Recovery is a journey, not a destination—and eventually, that journey will lead you out of inpatient treatment and back into “regular” life. This means returning to work, even as you continue to work on your sobriety. That’s a daunting proposition, which is why after care and transitional living can be such important parts of the recovery journey. It’s vital to continue working on your coping and stress management skills before you head back to the office.
And when you do head back to work, there are some strategies that can help you keep your recovery intact. Here are a few guidelines and recommendations for working professionals.
Going Back to Work—While Pursing Recovery
Continue going to therapy
Hopefully, you’re still making appointments with your therapist or support group. The frequency of those appointments is something you can discuss with your therapist, but make sure to keep those appointments, even during weeks when you don’t feel like you “need” them. This is an important way for you to stay focused on those coping skills and recovery mechanisms.
Know your triggers
Certain scenarios might “trigger” your cravings and make it difficult for you to maintain sobriety. It’s helpful to know what those triggers are; you can talk through them with our therapist or counselor, and work on strategies to avoid them (when possible) or else just cope with them.
Take advantage of HR
In some companies, the HR department may have policies or resources available to help those who are in recovery. If you feel comfortable talking about your addiction recovery with the HR professional, by all means do so, and ask about any services or solutions that are available to you.
Have a plan for attacking stress
One of the key pieces of addiction recovery is dealing with stress. When you return to work, you’ll definitely be in situations that lead to anxiety, so how will you respond? Make sure you have healthy outlets for channeling your stress—journaling, exercising, or whatever else works for you. Here again, make sure you work on a plan with the input of your therapist.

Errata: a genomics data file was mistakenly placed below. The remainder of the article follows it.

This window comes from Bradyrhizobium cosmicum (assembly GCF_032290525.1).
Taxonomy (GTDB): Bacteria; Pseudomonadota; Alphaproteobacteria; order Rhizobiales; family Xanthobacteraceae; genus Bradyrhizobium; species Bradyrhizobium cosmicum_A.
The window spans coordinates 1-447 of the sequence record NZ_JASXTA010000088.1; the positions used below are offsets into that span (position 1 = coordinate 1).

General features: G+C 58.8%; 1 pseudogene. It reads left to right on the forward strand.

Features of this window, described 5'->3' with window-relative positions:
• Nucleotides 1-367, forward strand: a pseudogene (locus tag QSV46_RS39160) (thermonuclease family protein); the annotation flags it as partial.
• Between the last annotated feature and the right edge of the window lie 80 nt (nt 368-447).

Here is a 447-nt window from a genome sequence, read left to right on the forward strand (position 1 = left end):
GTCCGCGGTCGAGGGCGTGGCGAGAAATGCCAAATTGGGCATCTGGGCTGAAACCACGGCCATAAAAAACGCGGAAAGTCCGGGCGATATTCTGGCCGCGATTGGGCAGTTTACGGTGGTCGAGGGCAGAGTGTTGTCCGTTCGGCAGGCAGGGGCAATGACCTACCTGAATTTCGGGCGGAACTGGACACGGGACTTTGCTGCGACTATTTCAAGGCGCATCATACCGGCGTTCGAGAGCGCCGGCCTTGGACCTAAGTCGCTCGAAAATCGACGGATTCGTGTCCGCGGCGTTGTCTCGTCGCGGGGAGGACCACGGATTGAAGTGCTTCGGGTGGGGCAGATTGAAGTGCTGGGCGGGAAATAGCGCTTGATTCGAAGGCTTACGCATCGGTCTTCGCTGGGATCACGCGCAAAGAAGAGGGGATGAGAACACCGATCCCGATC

Take care of yourself
Make sure you are in a strong, healthy, and energetic place as you pursue your recovery. Get eight hours of sleep each night. Stay hydrated, and eat nutritious meals. Exercise each day, even if it’s something as simple as a light walk.
Remember your relapse prevention plan
Working with your therapist, you should have a relapse prevention plan designed to keep you on the right path even during stressful seasons. Talk through that relapse prevention plan regularly. Make sure you’re familiar with all the things you should be doing to remain healthy and sober. Talk to your therapist about revising the plan as needed.
Seek treatment if you need to
There’s no shame in needing some further treatment, even after you complete your initial inpatient recovery. Partial hospitalization and executive rehab programs can provide some options that accommodate your busy schedule. Reach out to Experience Recovery if you need to take advantage of these services.
Maintaining Recovery in the Workplace
It’s not easy, maintaining your recovery as you head back to work—but there are plenty of resources available to help you. Make sure you know what they are and use them whenever you need them. To learn more, reach out to Experience Recovery.
Experience Recovery provides addiction recovery treatment that’s tailored to the needs of each individual; we are proud to serve the Orange County area, and to help our clients maintain sobriety even as they return to the daily grind. Reach out to Experience Recovery to learn more.